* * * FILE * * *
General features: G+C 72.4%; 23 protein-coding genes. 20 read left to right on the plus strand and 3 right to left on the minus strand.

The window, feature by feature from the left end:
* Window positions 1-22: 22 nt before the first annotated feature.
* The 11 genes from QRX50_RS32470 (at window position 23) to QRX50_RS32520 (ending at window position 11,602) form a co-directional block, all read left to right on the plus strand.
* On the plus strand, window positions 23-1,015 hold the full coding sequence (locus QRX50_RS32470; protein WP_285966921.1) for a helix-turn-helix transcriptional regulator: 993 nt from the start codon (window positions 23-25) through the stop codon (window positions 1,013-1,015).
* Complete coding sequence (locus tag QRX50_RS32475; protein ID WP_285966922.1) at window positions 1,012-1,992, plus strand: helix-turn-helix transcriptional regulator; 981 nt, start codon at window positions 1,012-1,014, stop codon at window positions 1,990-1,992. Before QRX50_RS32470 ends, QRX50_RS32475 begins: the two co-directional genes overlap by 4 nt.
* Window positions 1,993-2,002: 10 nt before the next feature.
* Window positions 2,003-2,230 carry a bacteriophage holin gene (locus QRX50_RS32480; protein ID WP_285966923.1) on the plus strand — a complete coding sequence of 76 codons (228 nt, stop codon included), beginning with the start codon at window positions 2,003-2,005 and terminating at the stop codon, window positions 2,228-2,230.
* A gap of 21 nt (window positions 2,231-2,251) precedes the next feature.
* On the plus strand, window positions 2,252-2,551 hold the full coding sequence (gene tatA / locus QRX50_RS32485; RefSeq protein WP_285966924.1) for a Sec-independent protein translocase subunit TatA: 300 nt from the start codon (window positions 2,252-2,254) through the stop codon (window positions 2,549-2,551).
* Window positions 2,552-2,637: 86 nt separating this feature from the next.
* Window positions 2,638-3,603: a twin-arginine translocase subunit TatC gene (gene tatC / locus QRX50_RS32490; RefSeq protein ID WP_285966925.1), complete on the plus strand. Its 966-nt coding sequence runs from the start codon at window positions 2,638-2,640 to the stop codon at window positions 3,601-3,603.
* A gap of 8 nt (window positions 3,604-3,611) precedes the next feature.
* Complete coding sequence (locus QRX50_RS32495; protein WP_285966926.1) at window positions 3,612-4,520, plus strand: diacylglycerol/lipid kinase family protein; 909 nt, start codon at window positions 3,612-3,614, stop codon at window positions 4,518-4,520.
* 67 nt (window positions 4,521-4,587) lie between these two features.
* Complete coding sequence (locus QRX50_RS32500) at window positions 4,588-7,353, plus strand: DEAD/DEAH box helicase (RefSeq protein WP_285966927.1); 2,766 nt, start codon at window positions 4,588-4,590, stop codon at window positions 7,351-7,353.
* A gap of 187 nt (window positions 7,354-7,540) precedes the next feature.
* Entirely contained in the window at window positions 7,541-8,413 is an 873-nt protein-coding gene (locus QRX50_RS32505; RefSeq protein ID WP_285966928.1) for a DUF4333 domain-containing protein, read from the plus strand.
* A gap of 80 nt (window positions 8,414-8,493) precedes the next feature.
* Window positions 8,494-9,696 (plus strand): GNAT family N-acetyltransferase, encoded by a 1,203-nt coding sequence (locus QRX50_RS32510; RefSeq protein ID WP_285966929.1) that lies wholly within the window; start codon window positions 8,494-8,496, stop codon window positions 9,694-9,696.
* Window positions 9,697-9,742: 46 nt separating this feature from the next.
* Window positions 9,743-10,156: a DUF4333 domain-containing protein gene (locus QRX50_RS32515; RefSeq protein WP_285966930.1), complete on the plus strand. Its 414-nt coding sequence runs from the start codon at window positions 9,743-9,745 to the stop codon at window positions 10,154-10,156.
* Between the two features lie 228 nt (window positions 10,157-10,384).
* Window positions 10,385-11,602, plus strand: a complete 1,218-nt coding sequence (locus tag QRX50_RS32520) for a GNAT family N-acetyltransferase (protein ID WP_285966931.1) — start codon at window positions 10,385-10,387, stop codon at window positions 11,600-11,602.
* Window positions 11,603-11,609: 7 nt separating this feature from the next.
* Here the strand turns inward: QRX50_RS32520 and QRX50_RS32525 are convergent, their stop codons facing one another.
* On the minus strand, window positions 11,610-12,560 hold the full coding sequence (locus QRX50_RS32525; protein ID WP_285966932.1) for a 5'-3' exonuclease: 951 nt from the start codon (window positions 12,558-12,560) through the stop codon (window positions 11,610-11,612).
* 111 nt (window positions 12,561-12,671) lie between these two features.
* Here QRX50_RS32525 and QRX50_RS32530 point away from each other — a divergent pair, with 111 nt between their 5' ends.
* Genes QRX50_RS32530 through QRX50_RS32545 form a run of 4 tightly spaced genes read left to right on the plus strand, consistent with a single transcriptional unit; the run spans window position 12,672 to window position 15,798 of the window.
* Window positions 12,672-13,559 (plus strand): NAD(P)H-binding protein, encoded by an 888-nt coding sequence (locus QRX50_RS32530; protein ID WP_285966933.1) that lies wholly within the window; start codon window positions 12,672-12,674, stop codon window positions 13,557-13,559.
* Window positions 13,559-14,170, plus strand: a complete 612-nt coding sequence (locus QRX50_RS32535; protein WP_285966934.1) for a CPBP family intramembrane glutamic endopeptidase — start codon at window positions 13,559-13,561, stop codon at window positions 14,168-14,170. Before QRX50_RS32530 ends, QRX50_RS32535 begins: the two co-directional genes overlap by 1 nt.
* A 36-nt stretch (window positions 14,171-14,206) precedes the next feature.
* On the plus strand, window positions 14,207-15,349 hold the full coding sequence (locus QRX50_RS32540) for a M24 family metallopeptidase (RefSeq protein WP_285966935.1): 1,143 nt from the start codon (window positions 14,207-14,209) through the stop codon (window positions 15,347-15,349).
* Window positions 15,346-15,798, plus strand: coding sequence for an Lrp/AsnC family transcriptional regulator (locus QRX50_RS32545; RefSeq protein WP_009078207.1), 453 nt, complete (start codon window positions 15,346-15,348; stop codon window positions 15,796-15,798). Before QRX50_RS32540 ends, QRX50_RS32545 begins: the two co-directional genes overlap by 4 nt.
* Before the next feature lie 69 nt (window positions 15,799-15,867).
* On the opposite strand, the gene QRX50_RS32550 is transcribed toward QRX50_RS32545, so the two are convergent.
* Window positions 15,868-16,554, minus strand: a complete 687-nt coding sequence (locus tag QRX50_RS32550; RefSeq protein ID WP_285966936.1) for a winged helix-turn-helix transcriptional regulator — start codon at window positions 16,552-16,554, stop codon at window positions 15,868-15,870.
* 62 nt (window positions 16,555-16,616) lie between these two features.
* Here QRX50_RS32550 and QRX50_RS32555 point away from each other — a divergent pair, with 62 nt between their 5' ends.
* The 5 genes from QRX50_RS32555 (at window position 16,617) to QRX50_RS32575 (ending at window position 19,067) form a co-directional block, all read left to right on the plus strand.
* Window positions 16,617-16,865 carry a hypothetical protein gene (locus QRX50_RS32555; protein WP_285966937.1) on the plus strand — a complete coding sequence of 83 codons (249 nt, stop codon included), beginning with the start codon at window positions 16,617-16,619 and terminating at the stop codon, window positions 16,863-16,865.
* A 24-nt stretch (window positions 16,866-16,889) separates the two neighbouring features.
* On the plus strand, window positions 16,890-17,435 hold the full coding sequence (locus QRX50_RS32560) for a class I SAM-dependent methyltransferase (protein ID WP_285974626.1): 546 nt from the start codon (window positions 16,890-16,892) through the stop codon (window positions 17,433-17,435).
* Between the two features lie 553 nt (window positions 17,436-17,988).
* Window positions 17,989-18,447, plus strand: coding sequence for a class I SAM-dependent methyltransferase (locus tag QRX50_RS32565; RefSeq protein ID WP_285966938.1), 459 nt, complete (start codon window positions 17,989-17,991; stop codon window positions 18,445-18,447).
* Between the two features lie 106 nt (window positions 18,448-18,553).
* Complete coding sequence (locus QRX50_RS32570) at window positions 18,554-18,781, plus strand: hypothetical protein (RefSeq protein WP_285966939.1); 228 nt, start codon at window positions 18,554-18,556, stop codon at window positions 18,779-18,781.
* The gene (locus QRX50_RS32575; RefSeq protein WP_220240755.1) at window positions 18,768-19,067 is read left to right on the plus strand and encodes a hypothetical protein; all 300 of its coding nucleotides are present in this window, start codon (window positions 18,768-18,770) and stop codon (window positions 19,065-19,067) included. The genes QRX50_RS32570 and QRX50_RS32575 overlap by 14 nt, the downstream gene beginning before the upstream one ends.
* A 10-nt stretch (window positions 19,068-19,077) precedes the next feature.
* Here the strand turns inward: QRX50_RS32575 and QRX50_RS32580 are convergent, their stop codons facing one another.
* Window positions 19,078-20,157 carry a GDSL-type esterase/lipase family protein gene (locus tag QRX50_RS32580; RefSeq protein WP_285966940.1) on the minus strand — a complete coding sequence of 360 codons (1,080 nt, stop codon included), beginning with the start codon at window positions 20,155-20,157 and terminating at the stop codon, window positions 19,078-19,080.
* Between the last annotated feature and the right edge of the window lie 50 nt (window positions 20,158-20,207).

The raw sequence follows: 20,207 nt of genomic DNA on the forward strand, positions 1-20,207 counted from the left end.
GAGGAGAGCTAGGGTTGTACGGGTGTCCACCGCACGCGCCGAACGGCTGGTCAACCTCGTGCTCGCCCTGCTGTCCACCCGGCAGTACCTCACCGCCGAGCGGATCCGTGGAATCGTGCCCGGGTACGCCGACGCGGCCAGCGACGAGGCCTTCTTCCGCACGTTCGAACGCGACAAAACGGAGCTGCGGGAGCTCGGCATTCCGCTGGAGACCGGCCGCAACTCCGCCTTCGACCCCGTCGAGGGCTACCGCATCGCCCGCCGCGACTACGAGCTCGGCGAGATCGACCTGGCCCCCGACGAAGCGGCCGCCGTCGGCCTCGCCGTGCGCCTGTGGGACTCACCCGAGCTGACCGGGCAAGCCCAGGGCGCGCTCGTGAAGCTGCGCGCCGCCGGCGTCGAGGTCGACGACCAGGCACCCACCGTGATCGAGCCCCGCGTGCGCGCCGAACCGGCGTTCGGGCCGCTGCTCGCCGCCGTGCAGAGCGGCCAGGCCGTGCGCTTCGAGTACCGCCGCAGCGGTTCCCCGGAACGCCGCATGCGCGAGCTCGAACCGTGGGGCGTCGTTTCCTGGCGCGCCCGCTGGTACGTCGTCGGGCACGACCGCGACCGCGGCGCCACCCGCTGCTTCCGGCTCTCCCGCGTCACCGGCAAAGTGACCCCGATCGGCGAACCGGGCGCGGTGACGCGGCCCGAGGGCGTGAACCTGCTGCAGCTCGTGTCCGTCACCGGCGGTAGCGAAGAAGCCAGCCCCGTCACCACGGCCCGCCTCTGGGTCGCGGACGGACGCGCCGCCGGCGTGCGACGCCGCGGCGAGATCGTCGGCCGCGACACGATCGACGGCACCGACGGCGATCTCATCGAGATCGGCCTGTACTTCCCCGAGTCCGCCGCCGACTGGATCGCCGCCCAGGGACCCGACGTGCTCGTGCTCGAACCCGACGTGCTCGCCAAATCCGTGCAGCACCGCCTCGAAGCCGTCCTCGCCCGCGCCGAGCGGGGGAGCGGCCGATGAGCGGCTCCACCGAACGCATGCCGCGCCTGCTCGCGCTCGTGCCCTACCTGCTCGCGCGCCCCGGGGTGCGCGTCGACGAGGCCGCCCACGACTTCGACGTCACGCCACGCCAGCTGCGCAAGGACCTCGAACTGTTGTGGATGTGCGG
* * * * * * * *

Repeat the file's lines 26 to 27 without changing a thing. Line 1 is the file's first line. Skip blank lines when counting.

* Here the strand turns inward: QRX50_RS32520 and QRX50_RS32525 are convergent, their stop codons facing one another.
* On the minus strand, window positions 11,610-12,560 hold the full coding sequence (locus QRX50_RS32525; protein ID WP_285966932.1) for a 5'-3' exonuclease: 951 nt from the start codon (window positions 12,558-12,560) through the stop codon (window positions 11,610-11,612).